Trump blasts Facebook ban, teases return to White House
Former US president Donald Trump said Friday his two-year ban by Facebook was an “insult” to voters, as he signalled he sees himself making a return to the White House.
“Facebook’s ruling is an insult to the record-setting 75M people, plus many others, who voted for us in the 2020 Rigged Presidential Election,” Trump said in a brief statement, renewing his false claims that last November’s race was stolen from him.
“They shouldn’t be allowed to get away with this censoring and silencing, and ultimately, we will win. Our Country can’t take this abuse anymore!”
Trump was kicked off the world’s largest social media platform in January, when Facebook accused the Republican leader of stoking a deadly riot that month at the US Capitol.
Other media websites like Twitter also blocked him, but Facebook’s two-year ban means the brash billionaire could be back on the platform by January 2023, early in the run-up to the 2024 presidential election.
Trump, 74, has repeatedly teased the prospect of another White House bid, despite being impeached by the House of Representatives — and acquitted by the Senate — for inciting the January 6 insurrection.
But in his Friday statement he directly portrayed himself as returning to the presidential mansion — one of the clearest signs yet of his ambition to return to power.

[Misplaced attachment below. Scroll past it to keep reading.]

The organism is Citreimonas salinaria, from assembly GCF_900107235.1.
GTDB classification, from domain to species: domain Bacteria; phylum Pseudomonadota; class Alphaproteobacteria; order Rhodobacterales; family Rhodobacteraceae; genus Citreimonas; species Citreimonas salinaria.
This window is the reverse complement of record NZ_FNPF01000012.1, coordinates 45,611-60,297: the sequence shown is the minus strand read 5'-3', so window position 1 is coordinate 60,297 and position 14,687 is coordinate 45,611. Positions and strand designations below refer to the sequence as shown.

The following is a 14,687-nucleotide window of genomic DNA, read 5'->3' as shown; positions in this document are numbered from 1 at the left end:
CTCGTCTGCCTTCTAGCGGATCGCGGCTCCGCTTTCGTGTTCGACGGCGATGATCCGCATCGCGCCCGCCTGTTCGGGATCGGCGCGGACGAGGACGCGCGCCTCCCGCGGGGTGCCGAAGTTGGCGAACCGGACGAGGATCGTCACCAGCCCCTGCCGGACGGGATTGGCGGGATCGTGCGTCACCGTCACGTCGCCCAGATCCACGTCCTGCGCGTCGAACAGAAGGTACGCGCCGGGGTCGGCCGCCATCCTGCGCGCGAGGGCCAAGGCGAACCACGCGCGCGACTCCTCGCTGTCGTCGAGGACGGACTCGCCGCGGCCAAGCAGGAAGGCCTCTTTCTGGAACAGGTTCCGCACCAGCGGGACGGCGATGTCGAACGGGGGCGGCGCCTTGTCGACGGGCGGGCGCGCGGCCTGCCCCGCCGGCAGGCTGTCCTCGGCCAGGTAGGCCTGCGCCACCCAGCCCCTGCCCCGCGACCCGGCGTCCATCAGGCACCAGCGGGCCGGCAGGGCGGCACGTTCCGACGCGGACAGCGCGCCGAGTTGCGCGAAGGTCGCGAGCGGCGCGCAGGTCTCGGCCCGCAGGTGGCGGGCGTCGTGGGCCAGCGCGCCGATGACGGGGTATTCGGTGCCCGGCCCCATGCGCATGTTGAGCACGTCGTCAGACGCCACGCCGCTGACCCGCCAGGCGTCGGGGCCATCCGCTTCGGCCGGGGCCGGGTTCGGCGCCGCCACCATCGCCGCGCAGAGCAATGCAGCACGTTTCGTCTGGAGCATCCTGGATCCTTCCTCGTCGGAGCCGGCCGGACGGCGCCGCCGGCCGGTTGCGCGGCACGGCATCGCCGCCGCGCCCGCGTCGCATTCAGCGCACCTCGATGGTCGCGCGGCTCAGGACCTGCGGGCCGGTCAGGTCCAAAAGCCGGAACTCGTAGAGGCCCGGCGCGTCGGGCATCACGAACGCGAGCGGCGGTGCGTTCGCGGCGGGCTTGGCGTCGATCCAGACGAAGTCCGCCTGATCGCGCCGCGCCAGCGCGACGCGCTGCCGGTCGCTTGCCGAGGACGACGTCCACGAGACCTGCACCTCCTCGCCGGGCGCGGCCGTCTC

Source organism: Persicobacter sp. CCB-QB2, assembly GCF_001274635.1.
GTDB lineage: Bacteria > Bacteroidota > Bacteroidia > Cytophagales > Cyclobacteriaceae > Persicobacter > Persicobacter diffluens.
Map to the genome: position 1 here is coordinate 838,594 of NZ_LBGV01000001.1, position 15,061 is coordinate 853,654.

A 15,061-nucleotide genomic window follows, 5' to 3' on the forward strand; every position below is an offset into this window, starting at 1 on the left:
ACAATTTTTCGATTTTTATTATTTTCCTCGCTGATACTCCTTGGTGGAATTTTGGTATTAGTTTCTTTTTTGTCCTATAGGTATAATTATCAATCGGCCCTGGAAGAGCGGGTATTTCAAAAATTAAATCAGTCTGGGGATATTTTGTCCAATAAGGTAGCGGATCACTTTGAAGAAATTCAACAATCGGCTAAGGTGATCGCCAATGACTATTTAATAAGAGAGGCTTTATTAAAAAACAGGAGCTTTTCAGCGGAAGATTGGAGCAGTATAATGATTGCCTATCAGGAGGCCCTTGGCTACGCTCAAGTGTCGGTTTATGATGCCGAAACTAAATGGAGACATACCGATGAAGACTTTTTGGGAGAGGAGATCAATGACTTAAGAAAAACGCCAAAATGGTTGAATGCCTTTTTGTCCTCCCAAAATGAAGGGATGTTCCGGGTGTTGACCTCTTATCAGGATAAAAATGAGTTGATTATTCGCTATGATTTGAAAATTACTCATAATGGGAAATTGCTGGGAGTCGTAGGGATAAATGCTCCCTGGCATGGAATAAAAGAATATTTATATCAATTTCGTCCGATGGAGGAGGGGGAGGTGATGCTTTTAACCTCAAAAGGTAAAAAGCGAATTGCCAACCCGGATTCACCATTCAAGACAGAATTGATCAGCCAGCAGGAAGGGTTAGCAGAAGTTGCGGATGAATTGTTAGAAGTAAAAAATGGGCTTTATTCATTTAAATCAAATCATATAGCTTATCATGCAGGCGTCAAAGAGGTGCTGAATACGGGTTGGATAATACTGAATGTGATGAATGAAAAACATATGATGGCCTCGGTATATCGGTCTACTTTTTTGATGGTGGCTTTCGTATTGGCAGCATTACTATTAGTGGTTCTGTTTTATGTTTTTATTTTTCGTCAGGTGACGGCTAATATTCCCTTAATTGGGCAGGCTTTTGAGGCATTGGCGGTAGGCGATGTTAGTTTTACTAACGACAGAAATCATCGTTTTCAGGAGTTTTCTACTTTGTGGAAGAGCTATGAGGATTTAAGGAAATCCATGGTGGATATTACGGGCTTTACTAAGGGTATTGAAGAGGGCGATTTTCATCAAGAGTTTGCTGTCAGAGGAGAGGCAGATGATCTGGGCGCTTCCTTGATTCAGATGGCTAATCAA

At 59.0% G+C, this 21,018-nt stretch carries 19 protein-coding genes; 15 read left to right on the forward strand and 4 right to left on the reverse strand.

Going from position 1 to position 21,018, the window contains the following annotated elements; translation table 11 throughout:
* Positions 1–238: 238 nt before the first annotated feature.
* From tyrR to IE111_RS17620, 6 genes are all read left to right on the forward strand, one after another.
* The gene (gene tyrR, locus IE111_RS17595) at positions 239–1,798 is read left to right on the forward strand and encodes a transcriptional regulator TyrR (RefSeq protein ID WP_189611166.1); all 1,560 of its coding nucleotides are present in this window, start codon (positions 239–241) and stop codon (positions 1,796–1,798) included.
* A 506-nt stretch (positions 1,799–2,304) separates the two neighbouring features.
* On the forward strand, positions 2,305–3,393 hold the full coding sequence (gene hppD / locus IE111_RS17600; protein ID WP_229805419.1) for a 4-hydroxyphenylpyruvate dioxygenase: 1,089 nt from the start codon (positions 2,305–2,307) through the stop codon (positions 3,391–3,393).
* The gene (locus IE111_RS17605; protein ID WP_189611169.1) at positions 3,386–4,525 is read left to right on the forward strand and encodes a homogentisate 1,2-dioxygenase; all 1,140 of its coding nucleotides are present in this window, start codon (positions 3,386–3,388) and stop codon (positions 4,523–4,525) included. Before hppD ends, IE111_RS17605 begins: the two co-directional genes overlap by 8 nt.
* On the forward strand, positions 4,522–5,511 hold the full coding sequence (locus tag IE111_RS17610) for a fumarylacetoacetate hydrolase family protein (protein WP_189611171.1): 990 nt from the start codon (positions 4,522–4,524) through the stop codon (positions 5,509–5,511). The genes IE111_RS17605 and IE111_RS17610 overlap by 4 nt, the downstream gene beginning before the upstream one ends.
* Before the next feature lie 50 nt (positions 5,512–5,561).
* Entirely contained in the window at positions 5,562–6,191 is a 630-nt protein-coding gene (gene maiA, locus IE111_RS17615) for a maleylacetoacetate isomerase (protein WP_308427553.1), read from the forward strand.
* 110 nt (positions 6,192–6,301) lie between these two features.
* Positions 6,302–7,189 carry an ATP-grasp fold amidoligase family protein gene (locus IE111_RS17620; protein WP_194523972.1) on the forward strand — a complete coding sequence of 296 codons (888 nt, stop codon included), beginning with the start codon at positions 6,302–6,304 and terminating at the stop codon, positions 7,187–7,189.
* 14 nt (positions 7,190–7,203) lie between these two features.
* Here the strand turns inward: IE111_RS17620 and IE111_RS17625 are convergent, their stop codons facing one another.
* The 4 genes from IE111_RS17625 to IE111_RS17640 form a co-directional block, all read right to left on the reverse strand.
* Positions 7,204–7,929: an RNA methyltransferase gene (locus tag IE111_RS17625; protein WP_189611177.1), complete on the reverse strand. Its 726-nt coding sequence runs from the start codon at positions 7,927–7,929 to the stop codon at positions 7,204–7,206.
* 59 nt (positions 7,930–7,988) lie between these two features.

“Next time I’m in the White House there will be no more dinners, at his request, with Mark Zuckerberg and his wife,” Trump said of Facebook’s chief executive. “It will be all business!”
While Trump has flirted with a fresh election bid, New York Times political reporter Maggie Haberman tweeted Tuesday that Trump has been telling confidants that he expects to be “reinstated” by August following a series of election audits in states like Arizona and Georgia.
There is no provision in the US Constitution that allows a defeated president to be reinstated after a certified election.
Trump’s core base has largely refused to believe that President Joe Biden was legitimately elected, despite a lack of evidence suggesting otherwise. AFP